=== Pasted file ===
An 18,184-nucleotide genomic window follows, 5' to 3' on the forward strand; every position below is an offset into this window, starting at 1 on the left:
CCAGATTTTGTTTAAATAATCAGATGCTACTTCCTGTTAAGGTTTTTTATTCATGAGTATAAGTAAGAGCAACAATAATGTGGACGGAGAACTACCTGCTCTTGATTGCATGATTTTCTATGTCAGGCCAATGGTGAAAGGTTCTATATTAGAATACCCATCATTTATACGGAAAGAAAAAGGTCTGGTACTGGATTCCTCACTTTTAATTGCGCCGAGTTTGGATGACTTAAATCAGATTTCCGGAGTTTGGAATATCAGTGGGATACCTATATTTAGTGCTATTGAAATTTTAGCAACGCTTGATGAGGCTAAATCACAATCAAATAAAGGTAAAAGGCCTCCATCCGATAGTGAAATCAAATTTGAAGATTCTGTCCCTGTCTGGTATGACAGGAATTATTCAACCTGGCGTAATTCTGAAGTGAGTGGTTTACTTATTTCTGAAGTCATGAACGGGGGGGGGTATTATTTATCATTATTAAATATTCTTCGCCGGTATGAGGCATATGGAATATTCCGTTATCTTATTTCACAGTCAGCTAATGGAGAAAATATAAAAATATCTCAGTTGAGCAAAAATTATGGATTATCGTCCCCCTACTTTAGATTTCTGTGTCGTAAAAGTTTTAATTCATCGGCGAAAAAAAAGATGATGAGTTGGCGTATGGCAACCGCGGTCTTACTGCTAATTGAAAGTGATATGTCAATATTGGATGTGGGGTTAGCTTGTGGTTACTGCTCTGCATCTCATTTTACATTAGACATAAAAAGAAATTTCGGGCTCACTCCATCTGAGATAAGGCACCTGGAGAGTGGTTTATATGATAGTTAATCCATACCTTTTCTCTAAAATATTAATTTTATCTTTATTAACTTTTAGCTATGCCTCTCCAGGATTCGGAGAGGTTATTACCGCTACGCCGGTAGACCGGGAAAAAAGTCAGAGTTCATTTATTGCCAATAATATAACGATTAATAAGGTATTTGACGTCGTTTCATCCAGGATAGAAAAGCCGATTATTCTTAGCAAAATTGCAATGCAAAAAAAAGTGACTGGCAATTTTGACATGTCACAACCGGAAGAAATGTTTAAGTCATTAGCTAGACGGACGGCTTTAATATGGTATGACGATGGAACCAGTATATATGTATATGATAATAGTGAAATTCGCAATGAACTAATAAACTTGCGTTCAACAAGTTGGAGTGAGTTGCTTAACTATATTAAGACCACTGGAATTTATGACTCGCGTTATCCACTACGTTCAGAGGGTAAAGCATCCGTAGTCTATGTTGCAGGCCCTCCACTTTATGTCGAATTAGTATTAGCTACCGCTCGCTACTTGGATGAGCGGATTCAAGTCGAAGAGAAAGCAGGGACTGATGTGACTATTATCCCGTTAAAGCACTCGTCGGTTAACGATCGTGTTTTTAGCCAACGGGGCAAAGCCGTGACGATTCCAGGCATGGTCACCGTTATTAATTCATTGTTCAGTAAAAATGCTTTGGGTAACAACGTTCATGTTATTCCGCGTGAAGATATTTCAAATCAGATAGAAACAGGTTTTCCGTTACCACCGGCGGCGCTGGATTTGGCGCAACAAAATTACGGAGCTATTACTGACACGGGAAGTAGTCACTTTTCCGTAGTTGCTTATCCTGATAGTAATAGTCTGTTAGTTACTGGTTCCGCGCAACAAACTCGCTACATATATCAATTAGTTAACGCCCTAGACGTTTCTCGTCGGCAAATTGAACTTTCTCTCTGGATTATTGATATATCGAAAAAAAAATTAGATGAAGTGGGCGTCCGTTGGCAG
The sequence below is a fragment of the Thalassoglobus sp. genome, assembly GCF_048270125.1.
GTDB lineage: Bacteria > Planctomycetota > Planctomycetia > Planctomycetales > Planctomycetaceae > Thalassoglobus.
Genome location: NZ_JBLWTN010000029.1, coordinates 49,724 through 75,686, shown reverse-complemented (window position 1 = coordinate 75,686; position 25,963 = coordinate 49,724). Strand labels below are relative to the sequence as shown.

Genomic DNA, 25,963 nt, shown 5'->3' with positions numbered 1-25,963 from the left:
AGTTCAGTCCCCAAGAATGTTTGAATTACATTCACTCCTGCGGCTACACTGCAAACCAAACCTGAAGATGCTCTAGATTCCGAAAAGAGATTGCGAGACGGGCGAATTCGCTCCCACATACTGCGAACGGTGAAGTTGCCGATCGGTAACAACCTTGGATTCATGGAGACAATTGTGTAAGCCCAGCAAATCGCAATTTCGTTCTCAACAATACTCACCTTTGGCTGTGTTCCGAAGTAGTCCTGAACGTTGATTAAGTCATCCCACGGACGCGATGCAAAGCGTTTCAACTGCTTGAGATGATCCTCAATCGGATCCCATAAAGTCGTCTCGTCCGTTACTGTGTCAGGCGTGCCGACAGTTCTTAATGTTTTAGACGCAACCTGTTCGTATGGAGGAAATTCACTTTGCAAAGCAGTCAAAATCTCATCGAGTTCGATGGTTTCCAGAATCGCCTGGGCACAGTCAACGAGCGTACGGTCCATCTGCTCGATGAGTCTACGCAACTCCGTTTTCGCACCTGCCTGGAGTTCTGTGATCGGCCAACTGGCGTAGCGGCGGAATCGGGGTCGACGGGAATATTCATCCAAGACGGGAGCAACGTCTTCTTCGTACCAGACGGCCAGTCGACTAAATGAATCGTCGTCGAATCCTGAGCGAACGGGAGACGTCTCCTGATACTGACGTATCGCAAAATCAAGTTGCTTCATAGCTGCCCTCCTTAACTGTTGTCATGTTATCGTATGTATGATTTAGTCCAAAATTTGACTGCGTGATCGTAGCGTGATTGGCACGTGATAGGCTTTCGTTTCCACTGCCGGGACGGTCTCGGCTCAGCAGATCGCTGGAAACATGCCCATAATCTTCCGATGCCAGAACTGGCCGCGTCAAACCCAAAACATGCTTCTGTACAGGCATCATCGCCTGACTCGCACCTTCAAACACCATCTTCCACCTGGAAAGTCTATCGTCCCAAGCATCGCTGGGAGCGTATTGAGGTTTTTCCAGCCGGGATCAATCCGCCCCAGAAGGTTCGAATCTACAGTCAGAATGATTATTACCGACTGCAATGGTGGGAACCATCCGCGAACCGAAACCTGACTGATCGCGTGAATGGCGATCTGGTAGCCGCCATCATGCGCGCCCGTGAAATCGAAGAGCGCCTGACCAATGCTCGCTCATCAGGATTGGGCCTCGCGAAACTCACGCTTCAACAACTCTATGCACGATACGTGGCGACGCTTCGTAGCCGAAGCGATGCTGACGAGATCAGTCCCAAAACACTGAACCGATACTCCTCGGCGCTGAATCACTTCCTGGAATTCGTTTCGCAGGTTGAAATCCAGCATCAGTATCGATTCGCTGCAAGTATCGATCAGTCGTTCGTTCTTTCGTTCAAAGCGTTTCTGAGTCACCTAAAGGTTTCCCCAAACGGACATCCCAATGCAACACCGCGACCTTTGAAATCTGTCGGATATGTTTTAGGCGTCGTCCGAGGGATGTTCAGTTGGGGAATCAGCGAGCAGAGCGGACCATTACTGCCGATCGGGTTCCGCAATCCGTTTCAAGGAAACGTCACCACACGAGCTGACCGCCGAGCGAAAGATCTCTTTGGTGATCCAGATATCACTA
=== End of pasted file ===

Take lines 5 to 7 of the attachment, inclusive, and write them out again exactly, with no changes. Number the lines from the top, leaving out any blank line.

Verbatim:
Genome location: NZ_JBLWTN010000029.1, coordinates 49,724 through 75,686, shown reverse-complemented (window position 1 = coordinate 75,686; position 25,963 = coordinate 49,724). Strand labels below are relative to the sequence as shown.

Genomic DNA, 25,963 nt, shown 5'->3' with positions numbered 1-25,963 from the left:
AGTTCAGTCCCCAAGAATGTTTGAATTACATTCACTCCTGCGGCTACACTGCAAACCAAACCTGAAGATGCTCTAGATTCCGAAAAGAGATTGCGAGACGGGCGAATTCGCTCCCACATACTGCGAACGGTGAAGTTGCCGATCGGTAACAACCTTGGATTCATGGAGACAATTGTGTAAGCCCAGCAAATCGCAATTTCGTTCTCAACAATACTCACCTTTGGCTGTGTTCCGAAGTAGTCCTGAACGTTGATTAAGTCATCCCACGGACGCGATGCAAAGCGTTTCAACTGCTTGAGATGATCCTCAATCGGATCCCATAAAGTCGTCTCGTCCGTTACTGTGTCAGGCGTGCCGACAGTTCTTAATGTTTTAGACGCAACCTGTTCGTATGGAGGAAATTCACTTTGCAAAGCAGTCAAAATCTCATCGAGTTCGATGGTTTCCAGAATCGCCTGGGCACAGTCAACGAGCGTACGGTCCATCTGCTCGATGAGTCTACGCAACTCCGTTTTCGCACCTGCCTGGAGTTCTGTGATCGGCCAACTGGCGTAGCGGCGGAATCGGGGTCGACGGGAATATTCATCCAAGACGGGAGCAACGTCTTCTTCGTACCAGACGGCCAGTCGACTAAATGAATCGTCGTCGAATCCTGAGCGAACGGGAGACGTCTCCTGATACTGACGTATCGCAAAATCAAGTTGCTTCATAGCTGCCCTCCTTAACTGTTGTCATGTTATCGTATGTATGATTTAGTCCAAAATTTGACTGCGTGATCGTAGCGTGATTGGCACGTGATAGGCTTTCGTTTCCACTGCCGGGACGGTCTCGGCTCAGCAGATCGCTGGAAACATGCCCATAATCTTCCGATGCCAGAACTGGCCGCGTCAAACCCAAAACATGCTTCTGTACAGGCATCATCGCCTGACTCGCACCTTCAAACACCATCTTCCACCTGGAAAGTCTATCGTCCCAAGCATCGCTGGGAGCGTATTGAGGTTTTTCCAGCCGGGATCAATCCGCCCCAGAAGGTTCGAATCTACAGTCAGAATGATTATTACCGACTGCAATGGTGGGAACCATCCGCGAACCGAAACCTGACTGATCGCGTGAATGGCGATCTGGTAGCCGCCATCATGCGCGCCCGTGAAATCGAAGAGCGCCTGACCAATGCTCGCTCATCAGGATTGGGCCTCGCGAAACTCACGCTTCAACAACTCTATGCACGATACGTGGCGACGCTTCGTAGCCGAAGCGATGCTGACGAGATCAGTCCCAAAACACTGAACCGATACTCCTCGGCGCTGAATCACTTCCTGGAATTCGTTTCGCAGGTTGAAATCCAGCATCAGTATCGATTCGCTGCAAGTATCGATCAGTCGTTCGTTCTTTCGTTCAAAGCGTTTCTGAGTCACCTAAAGGTTTCCCCAAACGGACATCCCAATGCAACACCGCGACCTTTGAAATCTGTCGGATATGTTTTAGGCGTCGTCCGAGGGATGTTCAGTTGGGGAATCAGCGAGCAGAGCGGACCATTACTGCCGATCGGGTTCCGCAATCCGTTTCAAGGAAACGTCACCACACGAGCTGACCGCCGAGCGAAAGATCTCTTTGGTGATCCAGATATCACTA